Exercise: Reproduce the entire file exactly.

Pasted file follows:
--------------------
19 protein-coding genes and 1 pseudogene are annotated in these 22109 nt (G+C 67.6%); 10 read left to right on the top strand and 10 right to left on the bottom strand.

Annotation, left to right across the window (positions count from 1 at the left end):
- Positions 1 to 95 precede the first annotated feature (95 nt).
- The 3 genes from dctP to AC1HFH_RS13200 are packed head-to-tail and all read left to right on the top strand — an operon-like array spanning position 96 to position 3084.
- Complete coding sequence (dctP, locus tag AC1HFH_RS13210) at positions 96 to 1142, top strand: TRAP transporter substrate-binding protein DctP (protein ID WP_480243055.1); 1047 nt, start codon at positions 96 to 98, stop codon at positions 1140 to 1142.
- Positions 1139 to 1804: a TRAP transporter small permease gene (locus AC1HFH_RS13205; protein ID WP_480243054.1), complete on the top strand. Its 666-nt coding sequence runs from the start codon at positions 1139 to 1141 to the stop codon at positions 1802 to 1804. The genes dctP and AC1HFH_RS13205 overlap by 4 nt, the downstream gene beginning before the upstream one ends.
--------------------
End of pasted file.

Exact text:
19 protein-coding genes and 1 pseudogene are annotated in these 22109 nt (G+C 67.6%); 10 read left to right on the top strand and 10 right to left on the bottom strand.

Annotation, left to right across the window (positions count from 1 at the left end):
- Positions 1 to 95 precede the first annotated feature (95 nt).
- The 3 genes from dctP to AC1HFH_RS13200 are packed head-to-tail and all read left to right on the top strand — an operon-like array spanning position 96 to position 3084.
- Complete coding sequence (dctP, locus tag AC1HFH_RS13210) at positions 96 to 1142, top strand: TRAP transporter substrate-binding protein DctP (protein ID WP_480243055.1); 1047 nt, start codon at positions 96 to 98, stop codon at positions 1140 to 1142.
- Positions 1139 to 1804: a TRAP transporter small permease gene (locus AC1HFH_RS13205; protein ID WP_480243054.1), complete on the top strand. Its 666-nt coding sequence runs from the start codon at positions 1139 to 1141 to the stop codon at positions 1802 to 1804. The genes dctP and AC1HFH_RS13205 overlap by 4 nt, the downstream gene beginning before the upstream one ends.